Drones: Some Quick Thoughts

There has been no shortage of coverage on drones lately, especially around the holidays when the cheap ones were selling fairly well as toys. I think the industry leaders have a very different view of why drone technology matters, or at least I suspect they do, because there is a drone revolution closer than many people think. The biggest hurdle in the United States is the FAA, but that's outside the scope of this piece.

So what do I mean by a revolution? Much of the common hype is largely misaligned with where the large scale profit opportunities are because the mass market messaging is most easily conveyed when they speak the consumer's language. The message, "a toy your kid can play with" hits home for nearly everyone. The more profound opportunities are the infrastructure applications where something like Amazon's drone delivery service research announcement is only the beginning.

One of the trends we're staring to see, most readily portrayed by the Internet of Things, is the attempt to close the gap between the digital world and the physical world. Drones could help play a large role in this transformation. Drones are highly mobile, they're capable of executing tasks, they are filled with sensors (including cameras), and (of course) they're connected.

This means that we can "be somewhere" without being there and without anyone having ever been there for that matter. Drones allow real time information to be easily transmitted – imagine a group of smart drones that using traffic analysis go to points of congestion and and provide live feeds. One effect is that we no longer need traffic helicopters, but the more interesting options include more advanced rerouting options, entire traffic light grids that re-calibrate to alleviate congestion and learn, better snow plow routes, and of course better criminal tracking capability.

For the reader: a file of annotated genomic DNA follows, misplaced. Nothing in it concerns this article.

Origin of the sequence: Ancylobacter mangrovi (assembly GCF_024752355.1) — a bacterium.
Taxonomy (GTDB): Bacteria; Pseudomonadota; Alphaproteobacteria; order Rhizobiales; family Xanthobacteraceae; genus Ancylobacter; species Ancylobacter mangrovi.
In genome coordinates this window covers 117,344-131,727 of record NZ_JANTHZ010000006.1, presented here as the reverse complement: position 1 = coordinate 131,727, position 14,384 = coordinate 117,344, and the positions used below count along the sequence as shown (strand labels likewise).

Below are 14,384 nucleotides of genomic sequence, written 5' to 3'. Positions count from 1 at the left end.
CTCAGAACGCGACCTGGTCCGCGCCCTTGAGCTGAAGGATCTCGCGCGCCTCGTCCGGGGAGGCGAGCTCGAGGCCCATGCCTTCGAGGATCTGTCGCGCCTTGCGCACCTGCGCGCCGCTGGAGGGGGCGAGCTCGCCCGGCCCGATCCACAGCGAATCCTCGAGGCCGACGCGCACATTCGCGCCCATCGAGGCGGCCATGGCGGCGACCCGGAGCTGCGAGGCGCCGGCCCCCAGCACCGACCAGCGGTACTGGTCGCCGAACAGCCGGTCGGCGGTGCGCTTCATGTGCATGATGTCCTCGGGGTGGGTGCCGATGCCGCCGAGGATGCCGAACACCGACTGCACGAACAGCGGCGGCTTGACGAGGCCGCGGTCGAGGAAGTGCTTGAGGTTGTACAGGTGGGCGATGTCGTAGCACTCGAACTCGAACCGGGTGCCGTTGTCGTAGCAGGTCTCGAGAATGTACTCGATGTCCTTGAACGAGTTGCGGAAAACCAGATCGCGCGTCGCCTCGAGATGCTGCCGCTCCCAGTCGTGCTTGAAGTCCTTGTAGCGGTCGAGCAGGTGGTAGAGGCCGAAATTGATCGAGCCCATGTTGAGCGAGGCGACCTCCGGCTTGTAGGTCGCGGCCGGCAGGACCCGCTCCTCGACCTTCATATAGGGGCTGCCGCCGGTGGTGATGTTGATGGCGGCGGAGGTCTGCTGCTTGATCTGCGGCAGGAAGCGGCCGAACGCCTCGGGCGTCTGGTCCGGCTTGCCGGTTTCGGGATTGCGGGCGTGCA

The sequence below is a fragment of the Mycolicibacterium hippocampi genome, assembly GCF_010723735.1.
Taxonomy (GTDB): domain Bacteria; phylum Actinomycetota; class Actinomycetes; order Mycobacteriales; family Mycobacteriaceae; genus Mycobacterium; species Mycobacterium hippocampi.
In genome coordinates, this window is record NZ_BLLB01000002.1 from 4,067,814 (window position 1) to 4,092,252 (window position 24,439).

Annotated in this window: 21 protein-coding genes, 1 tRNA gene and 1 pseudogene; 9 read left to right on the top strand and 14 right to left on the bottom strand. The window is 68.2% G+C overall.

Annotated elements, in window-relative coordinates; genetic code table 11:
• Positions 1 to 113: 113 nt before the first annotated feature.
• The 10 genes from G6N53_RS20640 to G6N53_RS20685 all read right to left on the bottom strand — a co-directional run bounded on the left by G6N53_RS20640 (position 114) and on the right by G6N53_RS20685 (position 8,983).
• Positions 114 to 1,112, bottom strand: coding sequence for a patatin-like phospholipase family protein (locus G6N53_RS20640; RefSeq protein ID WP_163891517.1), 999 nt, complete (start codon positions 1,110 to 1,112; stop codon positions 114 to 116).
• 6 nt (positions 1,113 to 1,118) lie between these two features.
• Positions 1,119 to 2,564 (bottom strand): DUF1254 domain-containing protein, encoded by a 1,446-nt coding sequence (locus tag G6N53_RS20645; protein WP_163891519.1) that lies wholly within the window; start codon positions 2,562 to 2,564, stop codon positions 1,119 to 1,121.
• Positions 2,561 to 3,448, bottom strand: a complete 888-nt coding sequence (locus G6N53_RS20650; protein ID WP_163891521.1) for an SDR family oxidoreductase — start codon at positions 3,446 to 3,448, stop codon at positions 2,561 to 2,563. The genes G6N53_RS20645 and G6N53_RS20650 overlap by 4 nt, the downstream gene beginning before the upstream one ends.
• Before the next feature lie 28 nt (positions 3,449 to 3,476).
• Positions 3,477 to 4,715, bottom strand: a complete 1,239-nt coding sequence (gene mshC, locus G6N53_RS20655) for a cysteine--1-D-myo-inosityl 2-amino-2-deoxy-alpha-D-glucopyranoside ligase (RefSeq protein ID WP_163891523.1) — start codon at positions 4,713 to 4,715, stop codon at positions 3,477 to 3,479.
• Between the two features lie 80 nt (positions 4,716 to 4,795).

I wouldn't expect most homes to own their own drones, though they might, but I would expect them to use drone based services. Whether that's drone delivery, "eyes in the sky" capability, home or business security, or even seeing how bad the line is at the Apple Store after a new iPhone launches, there will be entire industries that pop up around the shared drone capability model.

All of this discussion is based on our mindset today. People used to say "Who needs a phone with them all of the time?" and now most of us can't imagine life without the supercomputer in our pocket. We're at the early "no idea what is going to hit us" phase of the drone industry lifecycle, this is the beginning of the beginning. Don't be the person everyone is quoting in a decade like Ballmer is with the iPhone saying it had "no chance" of gaining substantial marketshare.

The FAA would be foolish to stand in the way. I know there are problems related to safety, congestion, privacy, ownership and responsibility for accidents, and more. It isn't a simple problem to solve, but it will be solved, and it will be a tremendous commercial success – I can't imagine an America where we bypass that opportunity.